Sustainable forest management is good for biodiversity

Sustainable forest management is good for biodiversity

ARTICLE · By Timber Trade Federation · 11 Aug 2020

Forests are the epicentre of all life on earth, supporting 80% of the world’s terrestrial biodiversity, helping us combat climate change, regulate our quality of water, and provide 1.6 billion jobs across the world. It is only through sustainable forest management that this continues. 

Sustainably managed forests balance the needs of the environment, wildlife and forest communities to protect and maintain biodiversity, while also performing ecological, economic and social functions at a local, national, and global level.

This is important as we are in a biodiversity emergency, with around 1 million animal and plant species threatened with extinction, with many within decades – according to the 2019 Global Assessment Report on Biodiversity and Ecosystem Services.

In the distant past there were misconceptions that the forest industry worked in opposition to the need to support biodiversity.  Confor’s latest report, ‘Biodiversity, forestry and wood’ is a confirmation of the detailed attention which biodiversity protection is now given in modern forestry management.

They state that sustainably managed forests are critical to maintaining and enhancing biodiversity in forests and by using sensitive extraction techniques such as thinning and coppicing of trees this can be enriched. For example, a study of bats in native broadleaf woodland found that thinned woodland supported a significantly higher richness of bats in numbers and species diversity. In addition, a recent study of dormice in hazel found a 72% decline between 1993 and 2014, caused by a decline in coppicing and species conservation concerns.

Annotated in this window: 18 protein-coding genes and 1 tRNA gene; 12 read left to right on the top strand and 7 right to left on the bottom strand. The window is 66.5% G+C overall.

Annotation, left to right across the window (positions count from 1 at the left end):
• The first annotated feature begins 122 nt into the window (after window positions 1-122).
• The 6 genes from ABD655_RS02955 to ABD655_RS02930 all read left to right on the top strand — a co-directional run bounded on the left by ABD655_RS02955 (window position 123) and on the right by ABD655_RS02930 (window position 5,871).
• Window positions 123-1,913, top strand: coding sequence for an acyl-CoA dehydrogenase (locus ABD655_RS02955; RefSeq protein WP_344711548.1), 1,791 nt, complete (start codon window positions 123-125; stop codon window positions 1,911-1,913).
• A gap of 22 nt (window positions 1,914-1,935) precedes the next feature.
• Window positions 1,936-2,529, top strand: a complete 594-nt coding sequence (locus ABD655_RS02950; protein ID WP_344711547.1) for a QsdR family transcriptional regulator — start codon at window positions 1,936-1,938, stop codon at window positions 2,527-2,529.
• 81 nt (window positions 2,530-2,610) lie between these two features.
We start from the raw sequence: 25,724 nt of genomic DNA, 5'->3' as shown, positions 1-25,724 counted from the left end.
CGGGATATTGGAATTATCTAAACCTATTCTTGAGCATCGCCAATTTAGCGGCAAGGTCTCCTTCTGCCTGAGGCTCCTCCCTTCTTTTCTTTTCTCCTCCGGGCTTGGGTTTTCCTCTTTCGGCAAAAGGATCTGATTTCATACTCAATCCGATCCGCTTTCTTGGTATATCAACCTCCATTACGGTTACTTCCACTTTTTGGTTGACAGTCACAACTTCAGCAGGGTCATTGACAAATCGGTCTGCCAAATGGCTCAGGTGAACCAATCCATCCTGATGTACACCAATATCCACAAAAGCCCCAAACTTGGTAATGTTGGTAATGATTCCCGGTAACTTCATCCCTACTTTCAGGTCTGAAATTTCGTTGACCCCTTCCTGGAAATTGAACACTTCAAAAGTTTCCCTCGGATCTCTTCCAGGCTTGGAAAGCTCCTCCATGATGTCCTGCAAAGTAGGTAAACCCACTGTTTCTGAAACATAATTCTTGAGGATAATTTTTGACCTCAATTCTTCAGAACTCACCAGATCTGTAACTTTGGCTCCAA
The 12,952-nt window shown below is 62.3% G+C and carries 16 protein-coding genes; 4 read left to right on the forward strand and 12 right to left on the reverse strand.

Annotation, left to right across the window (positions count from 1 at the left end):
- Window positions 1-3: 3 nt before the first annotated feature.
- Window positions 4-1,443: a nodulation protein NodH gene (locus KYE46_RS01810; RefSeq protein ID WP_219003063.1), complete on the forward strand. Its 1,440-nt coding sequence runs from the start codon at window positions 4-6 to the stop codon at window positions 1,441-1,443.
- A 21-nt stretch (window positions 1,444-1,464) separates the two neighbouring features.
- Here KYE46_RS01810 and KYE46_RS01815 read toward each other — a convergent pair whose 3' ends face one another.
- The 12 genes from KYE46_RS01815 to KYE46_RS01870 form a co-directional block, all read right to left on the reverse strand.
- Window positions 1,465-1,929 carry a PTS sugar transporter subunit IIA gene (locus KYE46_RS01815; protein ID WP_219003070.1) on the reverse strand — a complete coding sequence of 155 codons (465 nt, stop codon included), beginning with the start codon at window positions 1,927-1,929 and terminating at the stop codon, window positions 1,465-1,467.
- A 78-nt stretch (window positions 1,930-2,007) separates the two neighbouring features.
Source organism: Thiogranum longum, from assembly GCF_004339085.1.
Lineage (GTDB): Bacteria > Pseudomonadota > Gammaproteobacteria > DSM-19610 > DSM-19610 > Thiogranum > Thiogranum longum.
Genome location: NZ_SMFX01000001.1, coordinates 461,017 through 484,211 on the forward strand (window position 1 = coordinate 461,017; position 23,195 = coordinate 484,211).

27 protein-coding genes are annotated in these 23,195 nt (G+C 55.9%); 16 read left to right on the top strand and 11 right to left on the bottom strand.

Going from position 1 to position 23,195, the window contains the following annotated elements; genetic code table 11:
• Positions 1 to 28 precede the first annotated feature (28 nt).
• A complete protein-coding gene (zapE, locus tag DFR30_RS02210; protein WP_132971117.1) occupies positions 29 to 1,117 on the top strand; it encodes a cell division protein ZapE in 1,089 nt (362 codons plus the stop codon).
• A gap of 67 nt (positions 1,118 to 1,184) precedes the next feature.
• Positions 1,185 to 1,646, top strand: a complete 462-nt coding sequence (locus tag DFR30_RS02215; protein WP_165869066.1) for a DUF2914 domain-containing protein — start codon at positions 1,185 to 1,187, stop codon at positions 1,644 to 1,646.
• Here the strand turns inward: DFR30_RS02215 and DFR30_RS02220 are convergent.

These studies reveal the significant value that sustainable forest management delivers in supporting the UK’s biodiversity. Sustainable forest management practices also contributes to maintaining our forest cover and plays a role in safeguarding species from becoming extinct in the UK, reducing climate change, and creating jobs in our growing green economy.

As the second largest importer of timber in the world after China, the UK is well placed to influence the uptake of global sustainable forestry management practices.

Through the Timber Trade Federation’s strict Code of Conduct and our Responsible Purchasing Process (RPP) due diligence system, customers know they are getting ‘Timber they can Trust’.  When dealing with TTF members, our industry’s customers are helping to grow the world’s forests and support biodiversity.

In part thanks to the support of our members, the tally of forests covered by both Forest Stewardship Council (FSC) and Programme for the Endorsement of Forest Certification (PEFC) has grown to cover 521 million hectares of certified forests around the world.

The TTF have also been ongoing supporters of FLEGT (Forest Law Enforcement, Governance and Trade), which aims to reduce illegal logging in developing countries by strengthening sustainable and legal forest management, improving governance, and promoting trade in legally produced timber.

One country that has benefitted greatly from FLEGT licencing is Indonesia. Illegal logging is grinding to a halt, thanks to the efforts of NGOs, firms, and the Government which has allowed the country to become the first recognised FLEGT country. This is significant, because their forests may only cover 1.3% of the world’s landmass, but it is home to roughly 11% of the world’s flowering plants and 13% of mammals.

As we recover from the pandemic and acknowledge the climate emergency we face, sustainably managed forests are becoming recognised for their role as a nature-based solution to solving the world’s most pressing issues. Supporting the growth of sustainable forest management, whether through your words or wallets, is essential for safeguarding biodiversity.